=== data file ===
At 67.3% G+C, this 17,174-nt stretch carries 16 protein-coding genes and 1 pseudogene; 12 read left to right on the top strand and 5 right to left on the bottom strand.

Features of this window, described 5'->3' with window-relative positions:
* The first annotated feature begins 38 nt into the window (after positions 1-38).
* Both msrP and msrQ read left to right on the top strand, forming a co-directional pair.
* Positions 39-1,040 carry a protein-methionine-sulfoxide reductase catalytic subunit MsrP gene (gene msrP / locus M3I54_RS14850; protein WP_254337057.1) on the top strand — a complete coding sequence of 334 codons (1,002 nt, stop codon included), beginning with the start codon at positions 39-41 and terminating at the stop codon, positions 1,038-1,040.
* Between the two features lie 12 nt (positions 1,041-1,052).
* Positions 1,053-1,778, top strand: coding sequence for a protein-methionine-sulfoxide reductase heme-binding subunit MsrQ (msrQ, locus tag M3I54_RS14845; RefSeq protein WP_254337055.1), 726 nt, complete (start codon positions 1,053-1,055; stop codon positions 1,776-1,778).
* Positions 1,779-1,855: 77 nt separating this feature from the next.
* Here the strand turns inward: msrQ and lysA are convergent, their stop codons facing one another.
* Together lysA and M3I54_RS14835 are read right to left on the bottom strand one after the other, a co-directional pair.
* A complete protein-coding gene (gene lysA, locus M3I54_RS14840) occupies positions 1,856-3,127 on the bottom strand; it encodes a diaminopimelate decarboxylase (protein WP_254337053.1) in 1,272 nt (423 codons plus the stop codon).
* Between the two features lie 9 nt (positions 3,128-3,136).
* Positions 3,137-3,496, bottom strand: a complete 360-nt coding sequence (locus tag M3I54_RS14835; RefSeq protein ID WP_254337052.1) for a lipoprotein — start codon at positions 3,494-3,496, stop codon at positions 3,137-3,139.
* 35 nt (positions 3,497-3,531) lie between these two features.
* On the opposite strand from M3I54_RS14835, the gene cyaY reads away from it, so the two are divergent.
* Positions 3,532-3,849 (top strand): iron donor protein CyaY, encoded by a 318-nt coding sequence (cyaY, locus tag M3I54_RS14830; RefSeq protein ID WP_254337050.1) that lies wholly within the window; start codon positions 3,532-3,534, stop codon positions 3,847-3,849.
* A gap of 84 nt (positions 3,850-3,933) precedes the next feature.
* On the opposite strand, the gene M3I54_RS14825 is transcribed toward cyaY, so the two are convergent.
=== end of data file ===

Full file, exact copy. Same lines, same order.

At 67.3% G+C, this 17,174-nt stretch carries 16 protein-coding genes and 1 pseudogene; 12 read left to right on the top strand and 5 right to left on the bottom strand.

Features of this window, described 5'->3' with window-relative positions:
* The first annotated feature begins 38 nt into the window (after positions 1-38).
* Both msrP and msrQ read left to right on the top strand, forming a co-directional pair.
* Positions 39-1,040 carry a protein-methionine-sulfoxide reductase catalytic subunit MsrP gene (gene msrP / locus M3I54_RS14850; protein WP_254337057.1) on the top strand — a complete coding sequence of 334 codons (1,002 nt, stop codon included), beginning with the start codon at positions 39-41 and terminating at the stop codon, positions 1,038-1,040.
* Between the two features lie 12 nt (positions 1,041-1,052).
* Positions 1,053-1,778, top strand: coding sequence for a protein-methionine-sulfoxide reductase heme-binding subunit MsrQ (msrQ, locus tag M3I54_RS14845; RefSeq protein WP_254337055.1), 726 nt, complete (start codon positions 1,053-1,055; stop codon positions 1,776-1,778).
* Positions 1,779-1,855: 77 nt separating this feature from the next.
* Here the strand turns inward: msrQ and lysA are convergent, their stop codons facing one another.
* Together lysA and M3I54_RS14835 are read right to left on the bottom strand one after the other, a co-directional pair.
* A complete protein-coding gene (gene lysA, locus M3I54_RS14840) occupies positions 1,856-3,127 on the bottom strand; it encodes a diaminopimelate decarboxylase (protein WP_254337053.1) in 1,272 nt (423 codons plus the stop codon).
* Between the two features lie 9 nt (positions 3,128-3,136).
* Positions 3,137-3,496, bottom strand: a complete 360-nt coding sequence (locus tag M3I54_RS14835; RefSeq protein ID WP_254337052.1) for a lipoprotein — start codon at positions 3,494-3,496, stop codon at positions 3,137-3,139.
* 35 nt (positions 3,497-3,531) lie between these two features.
* On the opposite strand from M3I54_RS14835, the gene cyaY reads away from it, so the two are divergent.
* Positions 3,532-3,849 (top strand): iron donor protein CyaY, encoded by a 318-nt coding sequence (cyaY, locus tag M3I54_RS14830; RefSeq protein ID WP_254337050.1) that lies wholly within the window; start codon positions 3,532-3,534, stop codon positions 3,847-3,849.
* A gap of 84 nt (positions 3,850-3,933) precedes the next feature.
* On the opposite strand, the gene M3I54_RS14825 is transcribed toward cyaY, so the two are convergent.